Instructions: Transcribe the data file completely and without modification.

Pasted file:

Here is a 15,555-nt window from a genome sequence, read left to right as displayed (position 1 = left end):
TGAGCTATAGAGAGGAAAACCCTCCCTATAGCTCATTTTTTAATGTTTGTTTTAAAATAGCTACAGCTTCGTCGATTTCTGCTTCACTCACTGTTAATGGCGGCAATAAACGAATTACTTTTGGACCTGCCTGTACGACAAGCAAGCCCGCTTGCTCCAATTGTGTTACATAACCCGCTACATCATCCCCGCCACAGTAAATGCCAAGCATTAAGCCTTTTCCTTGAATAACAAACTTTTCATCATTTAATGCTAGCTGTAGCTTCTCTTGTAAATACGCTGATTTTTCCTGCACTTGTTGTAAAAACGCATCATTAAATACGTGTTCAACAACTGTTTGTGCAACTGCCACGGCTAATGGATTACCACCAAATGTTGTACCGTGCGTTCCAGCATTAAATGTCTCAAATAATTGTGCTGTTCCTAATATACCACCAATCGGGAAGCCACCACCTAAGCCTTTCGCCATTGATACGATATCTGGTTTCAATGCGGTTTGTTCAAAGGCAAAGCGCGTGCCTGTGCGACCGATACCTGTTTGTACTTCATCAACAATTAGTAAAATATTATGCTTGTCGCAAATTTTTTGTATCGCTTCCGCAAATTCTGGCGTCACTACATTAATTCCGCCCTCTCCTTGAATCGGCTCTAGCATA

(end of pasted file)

Here is a 15,555-nt window from a genome sequence, read left to right as displayed (position 1 = left end):
TGAGCTATAGAGAGGAAAACCCTCCCTATAGCTCATTTTTTAATGTTTGTTTTAAAATAGCTACAGCTTCGTCGATTTCTGCTTCACTCACTGTTAATGGCGGCAATAAACGAATTACTTTTGGACCTGCCTGTACGACAAGCAAGCCCGCTTGCTCCAATTGTGTTACATAACCCGCTACATCATCCCCGCCACAGTAAATGCCAAGCATTAAGCCTTTTCCTTGAATAACAAACTTTTCATCATTTAATGCTAGCTGTAGCTTCTCTTGTAAATACGCTGATTTTTCCTGCACTTGTTGTAAAAACGCATCATTAAATACGTGTTCAACAACTGTTTGTGCAACTGCCACGGCTAATGGATTACCACCAAATGTTGTACCGTGCGTTCCAGCATTAAATGTCTCAAATAATTGTGCTGTTCCTAATATACCACCAATCGGGAAGCCACCACCTAAGCCTTTCGCCATTGATACGATATCTGGTTTCAATGCGGTTTGTTCAAAGGCAAAGCGCGTGCCTGTGCGACCGATACCTGTTTGTACTTCATCAACAATTAGTAAAATATTATGCTTGTCGCAAATTTTTTGTATCGCTTCCGCAAATTCTGGCGTCACTACATTAATTCCGCCCTCTCCTTGAATCGGCTCTAGCATA